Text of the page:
Yes, it’s an old approach, but it’s new to me. Over the last five years, I have helped a number of different teams transform their delivery capability by introducing Agile methodologies and techniques.
From the time I graduated from good old Ball U., I have applied a variety of techniques, processes, and practices (collectively defined as “tools”) as required by the objective I was trying to reach. Discarding what didn’t work and keeping what did, I have accumulated an arsenal of tools that work for me in a manner that I comfortable and confident. With a career covering a number of years, technologies, and cultural swings, I am constantly researching new areas, looking for different and better ideas that will help those around me.
As I do my own research for beLithe, I try to be objective and keep my personal biases out of the review. I don’t want my own fears and personal flaws (I don’t think I have any!) getting in the way of a new idea or approach. Once, I decide to try an approach, I start by reminding myself about the concept of ShuHaRi.
“It is known that, when we learn or train in something, we pass through the stages of shu, ha, and ri. These stages are explained as follows. In shu, we repeat the forms and discipline ourselves so that our bodies absorb the forms that our forebears created. We remain faithful to these forms with no deviation. Next, in the stage of ha, once we have disciplined ourselves to acquire the forms and movements, we make innovations. In this process the forms may be broken and discarded. Finally, in ri, we completely depart from the forms, open the door to creative technique, and arrive in a place where we act in accordance with what our heart/mind desires, unhindered while not overstepping laws.”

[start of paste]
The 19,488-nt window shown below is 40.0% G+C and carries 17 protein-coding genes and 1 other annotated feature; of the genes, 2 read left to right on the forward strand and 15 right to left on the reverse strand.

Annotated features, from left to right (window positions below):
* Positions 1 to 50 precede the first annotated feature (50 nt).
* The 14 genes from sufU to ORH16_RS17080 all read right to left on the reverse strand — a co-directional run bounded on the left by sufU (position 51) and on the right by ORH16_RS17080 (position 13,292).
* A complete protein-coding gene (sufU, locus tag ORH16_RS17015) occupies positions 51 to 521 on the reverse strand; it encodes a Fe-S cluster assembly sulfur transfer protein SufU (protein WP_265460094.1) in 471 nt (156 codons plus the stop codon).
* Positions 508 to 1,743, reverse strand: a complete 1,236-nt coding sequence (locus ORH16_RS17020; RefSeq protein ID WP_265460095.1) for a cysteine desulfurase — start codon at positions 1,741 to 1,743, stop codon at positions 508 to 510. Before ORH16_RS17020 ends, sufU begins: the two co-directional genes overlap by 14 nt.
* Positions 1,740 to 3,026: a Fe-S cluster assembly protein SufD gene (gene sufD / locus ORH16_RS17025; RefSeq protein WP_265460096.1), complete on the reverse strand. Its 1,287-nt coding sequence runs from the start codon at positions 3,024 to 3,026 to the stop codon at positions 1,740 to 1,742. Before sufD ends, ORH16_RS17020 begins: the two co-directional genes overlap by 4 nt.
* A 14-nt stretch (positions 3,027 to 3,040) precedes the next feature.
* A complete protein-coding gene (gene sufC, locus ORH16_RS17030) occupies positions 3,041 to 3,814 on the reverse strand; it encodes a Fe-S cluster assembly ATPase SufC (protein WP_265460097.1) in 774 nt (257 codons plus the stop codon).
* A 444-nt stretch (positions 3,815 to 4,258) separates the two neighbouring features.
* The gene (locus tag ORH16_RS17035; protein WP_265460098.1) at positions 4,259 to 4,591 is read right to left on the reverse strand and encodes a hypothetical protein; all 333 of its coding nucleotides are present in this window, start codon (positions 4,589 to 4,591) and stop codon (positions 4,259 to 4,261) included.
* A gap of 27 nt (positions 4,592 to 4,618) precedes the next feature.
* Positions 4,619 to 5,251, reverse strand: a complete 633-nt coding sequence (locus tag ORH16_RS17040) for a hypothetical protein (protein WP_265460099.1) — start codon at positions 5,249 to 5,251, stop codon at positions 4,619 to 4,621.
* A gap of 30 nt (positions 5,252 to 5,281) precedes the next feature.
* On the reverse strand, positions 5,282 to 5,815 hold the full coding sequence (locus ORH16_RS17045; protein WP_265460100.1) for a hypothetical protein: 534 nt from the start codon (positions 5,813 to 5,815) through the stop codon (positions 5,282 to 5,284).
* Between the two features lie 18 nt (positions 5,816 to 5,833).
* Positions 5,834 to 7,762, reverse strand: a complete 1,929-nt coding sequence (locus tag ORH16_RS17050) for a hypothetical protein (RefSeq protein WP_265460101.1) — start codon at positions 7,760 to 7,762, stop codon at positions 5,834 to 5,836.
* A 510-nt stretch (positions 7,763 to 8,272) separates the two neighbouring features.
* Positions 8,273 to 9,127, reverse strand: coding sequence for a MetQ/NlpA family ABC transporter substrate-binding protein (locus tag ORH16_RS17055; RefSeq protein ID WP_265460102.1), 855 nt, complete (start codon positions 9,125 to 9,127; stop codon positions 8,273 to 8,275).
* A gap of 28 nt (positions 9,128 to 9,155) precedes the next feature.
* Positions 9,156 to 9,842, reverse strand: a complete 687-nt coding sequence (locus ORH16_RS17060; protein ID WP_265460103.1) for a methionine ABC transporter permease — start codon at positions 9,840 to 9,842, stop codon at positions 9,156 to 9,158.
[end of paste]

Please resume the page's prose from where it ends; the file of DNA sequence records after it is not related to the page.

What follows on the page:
By following the approach or idea (the Shu phase), I want to have the experience or the feeling of embracing the idea or approach.
Once I have mastered the approach, then I can start looking objectively at whether the idea or approach is doing what I expected (the Ha phase). Innovation can occur at this point. I will start an iterative cycle of:
- Planning what I am going to do
- Doing what I had planned
- Checking the results of what I did
- Adjusting what I am going to do the next time
Granted, the first few iterations are focused on execution. The good stuff happens when I get to the Checking phase. Being honest with myself and asking questions like:
- How I am doing?
- Is there a gap in my knowledge?
- Am I avoiding doing things that make me uncomfortable?
- Did I position this wrong?
- Am I seeing the results I expected?
tends to bring out the best and worst of me. I struggle past the ego-maniac (the worst) in me to get to what is working, what’s not working, and what can I do to improve (the best). By sticking to the “By the Book” approach, I am forcing myself to not rationalize the failures, but to acknowledge my own flaws (huh?) and inexperience and learn from them.
After a while, I tend to get a pretty good grasp on what works and what doesn’t. At this point, I tend to feel confident about what I the idea or approach, and can often share with others. It almost becomes second nature. Most of the time, I feel like I am in the Ri phase when it comes to leading software development groups and teaching/coaching/implementing Agile. If you ask some of my teammates, they may disagree with me.
As I continue to use the various tools I have assembled, I am adopting a Lean approach at a personal level. I constantly in the process of a PDCA cycle, doing more of what has worked while kicking what doesn’t work to the curb.
While ShuHaRi works for me, it might not work for everybody. Give ShuHaRi a shot by being ShuHaRi.
Thanks for coming in today.